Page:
Bixby Bridge: Construction, History & Facts

Instructor: Summer Stewart

Summer has taught creative writing and sciences at the college level. She holds an MFA in Creative writing and a B.A.S. in English and Nutrition

The Bixby Bridge is a breathtaking open-spandrel arch bridge along the California coast that many locals call the gateway to Big Sur. In this lesson, we will learn about the bridge's history, construction, and other facts.

The West Coast's Prized Bridge

Black and White Photo of the Bixby Bridge
Bixby Bridge

Perhaps one of the most photographed bridges in the nation, the Bixby Bridge sits on the Pacific Coast Highway. It hugs the west coast along the breathtaking drive from San Francisco to Big Sur. The Bixby Bridge is often referred to as the gateway to Bug Sur, a stretch of California land protected by the Big Sur Land Trust to keep it in its natural, unadulterated condition. In this lesson, we will learn about the Bixby Bridge's rich history, its construction, and several fun facts that make it an important west coast landmark.


The Bixby Bridge was named for pioneer Charles H. Bixby, a New Yorker who fell in love with the California coast in 1852. For many years, he went back and forth between the east and west coasts. Eventually, he purchased 160 acres in 1889 south of Bixby Creek.

Bixby maintained the land and established a railroad. Bixby was the first to suggest building a road and bridge along this stretch of land, although it wouldn't be until 1919 that California considered building a bridge over Bixby Creek.The decision was a result of California approving the construction of Route 56, which would open up transportation options for residents in Big Sur.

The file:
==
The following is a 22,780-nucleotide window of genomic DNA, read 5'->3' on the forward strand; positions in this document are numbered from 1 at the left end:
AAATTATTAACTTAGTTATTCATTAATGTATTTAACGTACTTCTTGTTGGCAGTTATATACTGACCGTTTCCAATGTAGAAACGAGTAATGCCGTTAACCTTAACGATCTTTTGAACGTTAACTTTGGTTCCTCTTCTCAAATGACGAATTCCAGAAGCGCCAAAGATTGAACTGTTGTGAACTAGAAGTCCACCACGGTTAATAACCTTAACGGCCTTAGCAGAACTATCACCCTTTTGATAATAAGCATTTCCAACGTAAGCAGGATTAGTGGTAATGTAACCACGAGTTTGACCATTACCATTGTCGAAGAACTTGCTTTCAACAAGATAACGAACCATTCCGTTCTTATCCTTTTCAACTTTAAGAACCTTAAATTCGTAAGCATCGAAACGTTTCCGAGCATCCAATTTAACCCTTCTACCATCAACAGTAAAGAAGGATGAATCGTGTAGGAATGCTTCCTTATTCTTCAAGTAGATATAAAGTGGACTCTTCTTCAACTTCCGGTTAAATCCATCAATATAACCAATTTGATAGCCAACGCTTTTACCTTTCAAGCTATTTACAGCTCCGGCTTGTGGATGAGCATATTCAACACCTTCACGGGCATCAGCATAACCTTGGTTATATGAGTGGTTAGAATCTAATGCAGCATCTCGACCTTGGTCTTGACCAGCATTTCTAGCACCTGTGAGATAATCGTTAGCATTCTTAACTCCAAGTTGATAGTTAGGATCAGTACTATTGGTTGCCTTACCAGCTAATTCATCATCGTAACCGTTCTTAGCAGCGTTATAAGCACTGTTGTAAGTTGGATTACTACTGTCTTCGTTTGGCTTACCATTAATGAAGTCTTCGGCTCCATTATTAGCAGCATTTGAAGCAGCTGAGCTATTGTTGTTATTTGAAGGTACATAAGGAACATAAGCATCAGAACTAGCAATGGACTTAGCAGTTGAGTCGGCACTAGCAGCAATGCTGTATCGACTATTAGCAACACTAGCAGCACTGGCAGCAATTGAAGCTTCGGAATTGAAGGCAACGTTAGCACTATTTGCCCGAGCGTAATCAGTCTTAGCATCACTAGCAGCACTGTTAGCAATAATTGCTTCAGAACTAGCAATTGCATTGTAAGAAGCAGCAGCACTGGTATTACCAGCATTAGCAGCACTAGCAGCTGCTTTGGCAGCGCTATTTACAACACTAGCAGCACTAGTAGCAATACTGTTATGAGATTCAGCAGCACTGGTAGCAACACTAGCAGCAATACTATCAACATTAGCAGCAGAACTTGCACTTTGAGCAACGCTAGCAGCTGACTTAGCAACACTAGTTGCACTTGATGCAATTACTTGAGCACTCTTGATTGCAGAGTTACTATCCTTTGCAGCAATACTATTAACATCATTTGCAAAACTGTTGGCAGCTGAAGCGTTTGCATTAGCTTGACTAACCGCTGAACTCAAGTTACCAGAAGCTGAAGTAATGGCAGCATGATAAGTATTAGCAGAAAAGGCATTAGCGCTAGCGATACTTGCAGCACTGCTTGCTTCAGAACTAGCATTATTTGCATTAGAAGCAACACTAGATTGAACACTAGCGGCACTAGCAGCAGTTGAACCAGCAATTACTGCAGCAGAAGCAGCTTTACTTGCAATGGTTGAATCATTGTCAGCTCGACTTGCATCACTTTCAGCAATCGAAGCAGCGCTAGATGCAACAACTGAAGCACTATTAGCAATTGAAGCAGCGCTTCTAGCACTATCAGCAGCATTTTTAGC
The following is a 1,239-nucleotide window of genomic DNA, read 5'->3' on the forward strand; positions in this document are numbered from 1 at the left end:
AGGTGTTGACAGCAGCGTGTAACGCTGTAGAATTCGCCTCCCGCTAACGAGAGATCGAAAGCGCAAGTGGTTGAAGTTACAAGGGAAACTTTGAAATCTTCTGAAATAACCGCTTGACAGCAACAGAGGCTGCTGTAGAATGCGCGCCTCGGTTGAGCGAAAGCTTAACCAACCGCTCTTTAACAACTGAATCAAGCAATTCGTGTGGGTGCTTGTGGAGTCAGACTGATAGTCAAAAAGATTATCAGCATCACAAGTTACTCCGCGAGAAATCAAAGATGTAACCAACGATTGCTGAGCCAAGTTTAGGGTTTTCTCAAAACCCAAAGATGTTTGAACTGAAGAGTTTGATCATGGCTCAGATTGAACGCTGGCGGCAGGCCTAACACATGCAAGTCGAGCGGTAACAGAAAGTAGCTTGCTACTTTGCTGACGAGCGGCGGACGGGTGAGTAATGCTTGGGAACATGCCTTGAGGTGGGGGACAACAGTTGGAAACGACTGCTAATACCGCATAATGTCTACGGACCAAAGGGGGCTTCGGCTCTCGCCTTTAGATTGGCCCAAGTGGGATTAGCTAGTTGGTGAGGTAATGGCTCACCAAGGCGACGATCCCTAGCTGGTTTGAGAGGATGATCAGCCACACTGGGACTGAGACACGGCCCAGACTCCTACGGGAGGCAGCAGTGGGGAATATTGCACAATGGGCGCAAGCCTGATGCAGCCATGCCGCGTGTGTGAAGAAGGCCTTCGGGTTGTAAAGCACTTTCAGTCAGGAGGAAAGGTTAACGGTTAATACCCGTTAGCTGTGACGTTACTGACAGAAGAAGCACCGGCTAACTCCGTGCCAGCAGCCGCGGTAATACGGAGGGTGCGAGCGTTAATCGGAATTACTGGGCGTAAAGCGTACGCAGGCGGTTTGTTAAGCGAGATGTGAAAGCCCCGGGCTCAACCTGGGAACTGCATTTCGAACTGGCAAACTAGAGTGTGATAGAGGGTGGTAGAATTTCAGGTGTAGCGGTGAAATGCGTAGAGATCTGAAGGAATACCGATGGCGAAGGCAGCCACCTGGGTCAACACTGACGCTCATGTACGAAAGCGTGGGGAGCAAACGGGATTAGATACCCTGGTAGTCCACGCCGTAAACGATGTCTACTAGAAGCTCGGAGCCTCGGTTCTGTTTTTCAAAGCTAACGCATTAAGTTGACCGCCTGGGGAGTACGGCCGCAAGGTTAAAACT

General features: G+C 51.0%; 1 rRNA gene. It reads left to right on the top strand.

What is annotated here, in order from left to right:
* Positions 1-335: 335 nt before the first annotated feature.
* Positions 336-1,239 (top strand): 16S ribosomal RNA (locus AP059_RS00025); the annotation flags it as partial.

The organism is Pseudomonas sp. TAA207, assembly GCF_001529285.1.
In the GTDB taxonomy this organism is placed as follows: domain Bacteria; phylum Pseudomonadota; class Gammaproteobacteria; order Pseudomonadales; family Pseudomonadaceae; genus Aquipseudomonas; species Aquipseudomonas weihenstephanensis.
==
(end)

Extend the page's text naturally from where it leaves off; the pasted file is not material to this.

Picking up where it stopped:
Scenic View of the Bixby Bridge
Bixby Bridge Color

After C.H. Purcell, a highway engineer, and F.W. Panhorst developed designs for an open-spandrel arch bridge made of concrete, construction began on August 24, 1931 and ended on October 15, 1932. The bridge was made from concrete because it was affordable and looked more like the cliffs of the area.

To build the bridge, the construction team had to build a false bridge using 300,000 board feet of timber. 600,000 pounds of steel and 6,600 cubic yards of cement were used to complete it. In total, the bridge is 714 feet long and 218 feet above the surface below. After the completion of the bridge, it wasn't accessible until the coastal highway system was completed in 1937.

For safety reasons, the Bixby Bridge was retrofitted to withstand earthquakes in 1998. The process was incredibly difficult and expensive because California wanted to preserve the bridge's aesthetics. In all, it cost over $20 million to complete the retrofit and two years to complete it.

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